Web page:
Written for Time Out
David Harrower’s ‘A Slow Air’ takes its time but stick with it and this potent two-hander will reward your patience. 80 minutes of alternating monologues, Harrower’s newest play is a departure from the ‘less is more’ approach of previous work such as the Olivier-winning ‘Blackbird’. But his newly talkative style does nothing to dilute the power of a piece which is as strangely affecting as its title – and was critically acclaimed this year in New York and last summer at the Edinburgh Festival.
Athol lives in a bungalow in Glasgow while his estranged sister Morna is in Edinburgh, shagging a man she sardonically calls ‘Sir Galahad’ and acting like a wounded animal with everyone else. Their 14-year silence is about to be broken by Morna’s troubled teenage son, Joshua.
In the litany of betrayals that ensues, the poetry of Athol and Morna’s storytelling is so deceptively domestic that one moment you’re smiling about cleaning or golf and the next you’re swallowing back tears. I haven’t felt this moved by the complexity of normal people or their failure to connect since I read Jonathan Franzen’s ‘The Corrections’.
As director, Harrower tackles his play with quiet confidence, letting the words do most of the talking. In a compelling production, he leaves the emotional explosions that threaten to engulf each utterance bubbling beneath the words. Susan Vidler takes time to settle into Morna’s swagger but finds her stride magnificently by the end. And Lewis Howden breathes rich texture into Athol, a gentle man emotionally brought low by his own ordinariness.
Running until 2 June 2012. For more information go here.
Written for What’s On Stage
The title of David Harrower’s 1995 debut Knives in Hens is an acutely powerful one prompting a reaction in people that cuts through understanding to a basic human shudder. It is a response that is in keeping with this play, where the written word is made sacred and the divine in nature is poetically evoked through the seemingly pedestrian act of naming.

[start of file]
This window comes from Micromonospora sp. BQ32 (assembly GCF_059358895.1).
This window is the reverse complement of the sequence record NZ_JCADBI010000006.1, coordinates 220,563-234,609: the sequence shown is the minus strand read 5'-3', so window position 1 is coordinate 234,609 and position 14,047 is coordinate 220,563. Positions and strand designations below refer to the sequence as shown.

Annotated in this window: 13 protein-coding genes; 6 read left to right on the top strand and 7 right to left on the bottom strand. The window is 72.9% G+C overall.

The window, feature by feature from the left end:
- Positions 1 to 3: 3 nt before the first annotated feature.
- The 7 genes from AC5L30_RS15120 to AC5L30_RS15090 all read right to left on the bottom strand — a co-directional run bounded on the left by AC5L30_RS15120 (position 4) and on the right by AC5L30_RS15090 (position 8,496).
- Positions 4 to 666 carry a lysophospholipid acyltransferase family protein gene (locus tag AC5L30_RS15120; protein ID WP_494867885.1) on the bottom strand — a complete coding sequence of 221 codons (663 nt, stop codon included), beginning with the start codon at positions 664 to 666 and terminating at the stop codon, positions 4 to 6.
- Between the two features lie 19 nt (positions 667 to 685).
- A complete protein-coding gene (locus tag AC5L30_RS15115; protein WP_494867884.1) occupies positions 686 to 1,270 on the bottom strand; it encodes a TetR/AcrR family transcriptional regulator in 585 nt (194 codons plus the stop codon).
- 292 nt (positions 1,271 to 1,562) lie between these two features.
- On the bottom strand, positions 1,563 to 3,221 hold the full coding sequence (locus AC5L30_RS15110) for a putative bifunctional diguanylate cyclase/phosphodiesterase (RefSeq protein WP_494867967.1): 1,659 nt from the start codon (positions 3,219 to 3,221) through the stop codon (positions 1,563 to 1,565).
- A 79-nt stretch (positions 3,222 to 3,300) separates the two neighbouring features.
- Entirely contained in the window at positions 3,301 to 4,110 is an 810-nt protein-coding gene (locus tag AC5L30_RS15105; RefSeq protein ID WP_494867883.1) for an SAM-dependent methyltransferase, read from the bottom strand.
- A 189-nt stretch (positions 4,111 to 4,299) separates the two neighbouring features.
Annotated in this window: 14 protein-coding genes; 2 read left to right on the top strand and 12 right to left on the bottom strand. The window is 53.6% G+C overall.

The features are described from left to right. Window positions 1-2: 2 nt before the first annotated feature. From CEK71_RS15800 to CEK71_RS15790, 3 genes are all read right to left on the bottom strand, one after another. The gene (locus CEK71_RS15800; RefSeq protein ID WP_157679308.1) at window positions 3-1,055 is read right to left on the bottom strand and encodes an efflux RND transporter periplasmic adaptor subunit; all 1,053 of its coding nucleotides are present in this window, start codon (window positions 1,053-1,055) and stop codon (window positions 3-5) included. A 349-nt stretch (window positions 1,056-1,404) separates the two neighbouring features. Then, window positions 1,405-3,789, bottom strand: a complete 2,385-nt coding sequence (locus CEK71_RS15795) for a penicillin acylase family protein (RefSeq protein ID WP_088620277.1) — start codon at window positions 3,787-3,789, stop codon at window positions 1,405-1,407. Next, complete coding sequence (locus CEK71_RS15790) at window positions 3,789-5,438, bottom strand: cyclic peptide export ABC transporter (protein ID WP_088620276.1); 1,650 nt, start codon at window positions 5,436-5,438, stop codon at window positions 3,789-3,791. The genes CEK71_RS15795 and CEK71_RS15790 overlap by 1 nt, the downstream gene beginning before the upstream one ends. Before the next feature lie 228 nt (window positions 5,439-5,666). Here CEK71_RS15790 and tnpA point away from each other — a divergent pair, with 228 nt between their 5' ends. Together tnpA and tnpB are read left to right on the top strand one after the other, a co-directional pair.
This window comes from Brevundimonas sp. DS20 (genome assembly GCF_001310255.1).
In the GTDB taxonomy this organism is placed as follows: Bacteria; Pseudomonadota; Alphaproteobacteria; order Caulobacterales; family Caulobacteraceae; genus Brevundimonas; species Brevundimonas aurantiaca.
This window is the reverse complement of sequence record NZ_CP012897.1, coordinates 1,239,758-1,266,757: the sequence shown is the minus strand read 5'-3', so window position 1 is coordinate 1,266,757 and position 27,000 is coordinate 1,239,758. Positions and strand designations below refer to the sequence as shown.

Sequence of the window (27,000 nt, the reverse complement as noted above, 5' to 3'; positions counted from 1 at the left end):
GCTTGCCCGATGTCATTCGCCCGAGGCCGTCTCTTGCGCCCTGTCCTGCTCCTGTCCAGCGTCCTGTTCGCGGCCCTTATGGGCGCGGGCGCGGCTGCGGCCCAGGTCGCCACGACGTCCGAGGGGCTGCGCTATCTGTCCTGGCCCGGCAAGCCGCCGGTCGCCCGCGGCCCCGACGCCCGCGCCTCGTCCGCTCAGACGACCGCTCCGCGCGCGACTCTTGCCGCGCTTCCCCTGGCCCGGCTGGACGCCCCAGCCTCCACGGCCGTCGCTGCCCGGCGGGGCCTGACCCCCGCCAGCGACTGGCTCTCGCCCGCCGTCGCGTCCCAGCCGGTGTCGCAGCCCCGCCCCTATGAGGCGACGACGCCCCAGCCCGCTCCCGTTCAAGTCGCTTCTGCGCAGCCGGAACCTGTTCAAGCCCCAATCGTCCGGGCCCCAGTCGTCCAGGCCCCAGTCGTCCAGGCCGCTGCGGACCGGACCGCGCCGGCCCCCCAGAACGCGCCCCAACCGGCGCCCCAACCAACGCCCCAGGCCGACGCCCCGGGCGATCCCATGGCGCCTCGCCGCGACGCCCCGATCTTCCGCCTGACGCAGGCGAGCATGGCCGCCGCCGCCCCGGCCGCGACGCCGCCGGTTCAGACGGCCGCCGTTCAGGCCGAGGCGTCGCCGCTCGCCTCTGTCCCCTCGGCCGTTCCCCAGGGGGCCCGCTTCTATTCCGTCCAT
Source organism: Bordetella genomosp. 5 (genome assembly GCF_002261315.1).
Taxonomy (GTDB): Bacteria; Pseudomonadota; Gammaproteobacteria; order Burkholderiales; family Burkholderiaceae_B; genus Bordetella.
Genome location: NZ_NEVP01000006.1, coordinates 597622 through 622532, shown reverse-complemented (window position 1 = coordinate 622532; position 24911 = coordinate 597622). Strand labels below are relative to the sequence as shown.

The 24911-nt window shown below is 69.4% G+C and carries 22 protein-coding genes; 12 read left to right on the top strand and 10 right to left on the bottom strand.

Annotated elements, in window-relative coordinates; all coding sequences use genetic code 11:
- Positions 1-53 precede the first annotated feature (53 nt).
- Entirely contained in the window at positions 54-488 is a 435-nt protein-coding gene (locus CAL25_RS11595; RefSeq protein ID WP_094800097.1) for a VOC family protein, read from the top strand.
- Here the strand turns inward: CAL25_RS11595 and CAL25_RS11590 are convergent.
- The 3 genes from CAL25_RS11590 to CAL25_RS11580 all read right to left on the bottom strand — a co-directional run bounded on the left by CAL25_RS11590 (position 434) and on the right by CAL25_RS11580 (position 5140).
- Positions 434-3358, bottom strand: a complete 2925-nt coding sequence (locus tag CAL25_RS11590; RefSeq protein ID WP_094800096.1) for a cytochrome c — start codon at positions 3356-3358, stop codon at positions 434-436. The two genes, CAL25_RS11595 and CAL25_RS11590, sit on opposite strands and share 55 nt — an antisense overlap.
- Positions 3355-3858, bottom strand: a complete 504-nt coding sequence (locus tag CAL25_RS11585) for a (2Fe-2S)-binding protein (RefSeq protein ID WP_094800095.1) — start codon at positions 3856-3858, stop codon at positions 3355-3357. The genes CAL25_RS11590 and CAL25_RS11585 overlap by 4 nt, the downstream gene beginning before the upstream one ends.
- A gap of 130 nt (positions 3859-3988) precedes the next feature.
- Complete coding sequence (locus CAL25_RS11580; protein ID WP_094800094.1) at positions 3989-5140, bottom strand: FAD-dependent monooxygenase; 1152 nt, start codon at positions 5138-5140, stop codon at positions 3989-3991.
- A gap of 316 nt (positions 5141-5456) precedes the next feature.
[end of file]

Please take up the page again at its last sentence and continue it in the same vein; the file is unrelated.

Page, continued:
Language is under the microscope here as sentences that have no space for florid ‘artistic’ themes transcend their mundane purpose to become detailed descriptions of greatness. A ploughman’s wife talks us through God’s omnipotent signature on nature with glistening eyes as she is tempted away from her husband ‘Pony’ William, his nickname darkly hinting at a stranger more primal connection than just owner and animal. Her temptation comes in the form of the local Miller, hated by the village for his lazy appropriation of their hard earned corn.
Darkly hinting could be Harrower’s tag line. As with Blackbird, his massive Edinburgh hit, Knives in Hens defies a standard explanation. He is bold enough to leave massive spaces around his lines, so that what hits one most tangibly, especially within this piece, is an incoherent and ephemeral feeling of the unknowable, of the omniscient presence of the ‘other’ that surrounds our seemingly normal characters. Maria Rijo’s warm cello playing and vocal work hauntingly underlines this presence throughout the piece.
Serdar Bilis’ shadowy but dynamic production lives up to its forceful, enigmatic title; the impressive creative team and cast once again proving that Studio 2 at The Arcola is surpassing its black box restrictions to become a 50 seat powerhouse.
Hannah Clark’s design crunches under foot with a thin green line representing a bare horizon that could mean either freedom or the wall of a cage. It is a blisteringly potent cast that is trapped within it. As ‘Pony’ William Nathaniel Martello-White’s every amorous word is dripped in contempt and Phil Cheadle Gilbert brings a bewildered softness to the tempting devil of a Miller who sets the young woman free. In this role Jodie McNee is enthralling, being at once earthy mother and impish fawn and each twitchy nerve ending in our own bodies tingles with her experience.
By marrying poetic abstraction with a visceral tale of betrayal and awakening, Harrower has created a compelling and driven piece of psychological study made of sturdy stuff. In this production at The Arcola, it has been given a rendition well worth its mettle by an outstanding creative team.
Running until the 27th February 2010. For tickets click here